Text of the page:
6 tips to remove past screws

Screws are very practical and convenient fasteners to use, as long as they are in good condition. When the head of those screws becomes stripped or deteriorated by improper use, then it is necessary to resort to some tricks to remove them.

Every handyman has had to deal with a screw with a past head or past the thread in his work. It doesn’t matter if you use the best screws on the market, the most advanced and efficient screwdrivers or if you take the utmost care during the screwing process. With the passage of time and the continuous tightening and loosening of the screw, it ends up losing its head and becoming a problem.

Fortunately, all is not lost. There are some little tricks and tools that we can use to remove a screw with a worn head. However, we are talking about extreme solutions and that we should only execute when we have no other choice, since these solutions serve to eliminate the problem but can also damage the materials on which the screw is located. 

1. Use the drill spindle

The first advice we can give you to proceed is to take your drill, if it is a modern type, and try to catch the last head with the chuck. A somewhat complicated process, since if the screw is deeply embedded in the wood or in the base, you may not have the necessary distance to proceed. 

But in case you can do it, it is the fastest and least destructive solution of all those that we are discussing. In fact, simply catch the head in the drill spindle and put it in reverse or driver mode to remove that screw in just a few seconds.

2. Adding more support

When the head is worn, it is still possible to recover part of it and make it exert the necessary traction to extract the screw. For this we can use different materials, such as an elastic rubber or some putty that hardens. In the case of the rubber, it is enough to place it in the area of ​​the tip so that it “makes dough” inside the passed screw and avoids slippage that prevents the screw from being extracted. 

The same can be done with some component putty, which we will place around the tip of the screwdriver and then insert into the head. Once the putty dries, both the screwdriver and the screw head will be a single element and will be able to move in unison, thus achieving the desired extraction.

3. Build a new head

Continuing with the less aggressive methods, another option that we can implement is to “create” a new head. A process for which we are going to need a saw blade with a smaller size than the original head. The idea is to saw the area of ​​said head deep enough so that it becomes a new notch, in which we will later insert a traditional flat screwdriver.

It is recommended that this cutting process be done manually, in order to control the depth of the new groove. If it is too shallow, then it won’t do any good, while if it is too deep, we run the risk of cutting off the head and making the subsequent unscrewing process difficult.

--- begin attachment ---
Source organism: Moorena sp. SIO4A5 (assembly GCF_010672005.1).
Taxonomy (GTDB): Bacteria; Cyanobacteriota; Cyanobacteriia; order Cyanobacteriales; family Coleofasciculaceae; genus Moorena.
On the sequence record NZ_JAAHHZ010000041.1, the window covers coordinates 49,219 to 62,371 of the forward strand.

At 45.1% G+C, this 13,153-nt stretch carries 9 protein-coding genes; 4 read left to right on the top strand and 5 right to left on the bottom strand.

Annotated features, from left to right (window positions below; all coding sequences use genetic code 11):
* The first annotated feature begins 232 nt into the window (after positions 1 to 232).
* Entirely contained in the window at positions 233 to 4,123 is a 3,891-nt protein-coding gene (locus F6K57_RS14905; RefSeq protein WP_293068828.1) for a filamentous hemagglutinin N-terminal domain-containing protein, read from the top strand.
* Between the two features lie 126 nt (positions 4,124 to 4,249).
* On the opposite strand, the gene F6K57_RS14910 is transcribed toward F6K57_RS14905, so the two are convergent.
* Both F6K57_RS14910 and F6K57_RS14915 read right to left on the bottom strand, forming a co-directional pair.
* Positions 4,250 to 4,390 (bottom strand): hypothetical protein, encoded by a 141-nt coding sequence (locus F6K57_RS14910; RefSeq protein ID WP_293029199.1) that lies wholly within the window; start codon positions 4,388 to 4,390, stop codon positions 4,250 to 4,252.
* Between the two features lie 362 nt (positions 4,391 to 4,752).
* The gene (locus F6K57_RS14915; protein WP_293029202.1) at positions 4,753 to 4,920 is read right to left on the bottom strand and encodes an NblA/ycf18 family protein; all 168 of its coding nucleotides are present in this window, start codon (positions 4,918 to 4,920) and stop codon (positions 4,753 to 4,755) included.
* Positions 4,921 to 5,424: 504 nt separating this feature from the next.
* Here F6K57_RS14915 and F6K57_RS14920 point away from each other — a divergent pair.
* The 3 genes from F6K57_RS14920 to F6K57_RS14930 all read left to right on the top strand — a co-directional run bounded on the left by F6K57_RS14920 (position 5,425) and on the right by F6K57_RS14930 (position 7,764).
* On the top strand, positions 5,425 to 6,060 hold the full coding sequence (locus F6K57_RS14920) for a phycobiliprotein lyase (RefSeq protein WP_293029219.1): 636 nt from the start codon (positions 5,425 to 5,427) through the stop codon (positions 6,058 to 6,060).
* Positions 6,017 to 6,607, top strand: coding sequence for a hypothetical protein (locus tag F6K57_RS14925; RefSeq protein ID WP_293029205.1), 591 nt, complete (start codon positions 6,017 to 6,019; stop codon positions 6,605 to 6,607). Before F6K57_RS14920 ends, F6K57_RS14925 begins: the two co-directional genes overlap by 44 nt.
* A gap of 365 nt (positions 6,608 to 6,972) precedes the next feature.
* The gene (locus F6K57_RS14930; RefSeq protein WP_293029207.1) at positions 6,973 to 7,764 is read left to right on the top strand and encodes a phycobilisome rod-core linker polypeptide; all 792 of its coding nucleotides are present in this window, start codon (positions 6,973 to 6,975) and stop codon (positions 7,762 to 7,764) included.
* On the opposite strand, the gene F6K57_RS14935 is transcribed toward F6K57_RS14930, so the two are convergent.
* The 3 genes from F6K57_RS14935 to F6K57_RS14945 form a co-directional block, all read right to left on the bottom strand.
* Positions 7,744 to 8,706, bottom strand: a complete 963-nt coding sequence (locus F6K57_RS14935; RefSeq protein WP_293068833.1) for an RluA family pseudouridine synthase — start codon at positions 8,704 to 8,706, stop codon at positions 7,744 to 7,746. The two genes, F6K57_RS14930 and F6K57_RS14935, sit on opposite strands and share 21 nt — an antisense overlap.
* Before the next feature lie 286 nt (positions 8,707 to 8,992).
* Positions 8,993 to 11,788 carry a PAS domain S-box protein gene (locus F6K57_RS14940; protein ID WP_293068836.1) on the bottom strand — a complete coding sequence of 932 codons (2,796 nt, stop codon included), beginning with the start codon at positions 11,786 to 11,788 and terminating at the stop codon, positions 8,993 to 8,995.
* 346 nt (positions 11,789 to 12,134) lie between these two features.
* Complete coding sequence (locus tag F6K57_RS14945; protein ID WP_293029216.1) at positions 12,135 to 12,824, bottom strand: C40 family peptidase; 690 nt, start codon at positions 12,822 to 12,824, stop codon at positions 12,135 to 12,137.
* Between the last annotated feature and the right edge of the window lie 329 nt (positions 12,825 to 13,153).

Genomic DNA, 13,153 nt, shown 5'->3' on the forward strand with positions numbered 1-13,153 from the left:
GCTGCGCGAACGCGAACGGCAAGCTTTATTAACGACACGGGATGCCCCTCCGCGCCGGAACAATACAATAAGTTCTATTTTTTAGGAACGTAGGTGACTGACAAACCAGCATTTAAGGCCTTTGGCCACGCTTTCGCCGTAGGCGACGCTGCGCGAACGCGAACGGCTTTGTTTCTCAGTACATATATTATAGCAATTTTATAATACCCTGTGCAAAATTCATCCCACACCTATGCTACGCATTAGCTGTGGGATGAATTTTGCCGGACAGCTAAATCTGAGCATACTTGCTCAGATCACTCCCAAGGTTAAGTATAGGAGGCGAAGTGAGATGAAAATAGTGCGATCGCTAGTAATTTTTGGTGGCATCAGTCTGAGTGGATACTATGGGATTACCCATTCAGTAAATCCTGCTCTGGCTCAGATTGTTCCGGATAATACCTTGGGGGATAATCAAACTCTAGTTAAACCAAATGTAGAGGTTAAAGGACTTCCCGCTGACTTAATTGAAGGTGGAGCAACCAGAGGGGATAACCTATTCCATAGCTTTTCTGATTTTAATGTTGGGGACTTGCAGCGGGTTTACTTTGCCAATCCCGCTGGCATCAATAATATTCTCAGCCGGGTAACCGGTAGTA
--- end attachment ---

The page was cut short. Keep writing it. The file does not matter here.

4. Use a screw extractor

The screw extractor is one of those tools that we are not going to use much throughout our life as a handyman, but when we do use it, it saves us a good amount of time and hassle. This extractor works through a high resistance arm system and a specific head, which is responsible for exerting enormous force on the stuck screw. 

A force that can be very useful when the screw heads wear out, since with this product it is not so much a matter of engagement but of brute force. In fact, some of them are used on the hole created in the screw with a drill, so that a greater penetration into the part and a greater transfer of the extracting force is achieved. Although it is true that this force can damage some materials, if not managed carefully.

5. Have your head cut off

If the screw is still determined not to come out, it is time to recover the saw that we have mentioned before. With this saw we are going to proceed to cut the head of the screw flush with the material on which it is located. The idea is to eliminate the holding capacity of the screw by removing said head, which will allow us to free the pieces that it was holding.

The problem with this method is that it must be precise, in order to damage the surfaces on which we are working as little as possible. We will also have to have some space to maneuver, since if the screw is embedded in the wood or in whatever material, we will not have the physical space to carry out the tasks of removing the screw.

6. Go for it

If you have already tried all the methods that we have mentioned, or at least all those that circumstances allow, and you still cannot remove the screw, then it is time to go all out. At this point, we are going to need a drill, as well as a metal bit of the same size as the stubborn screw. We will apply the drill on the blunt head of the screw and, with caution, we will drill little by little to literally destroy the screw and thus be able to separate the different elements that it holds.

As you can imagine, this method has all sorts of drawbacks: you’ll need commendable accuracy and pulse, you’ll likely damage materials in the process, and you won’t be able to use the hole again when you’re done. But at least you will be able to remove that screw that has been bothering you for so long. It’s something.

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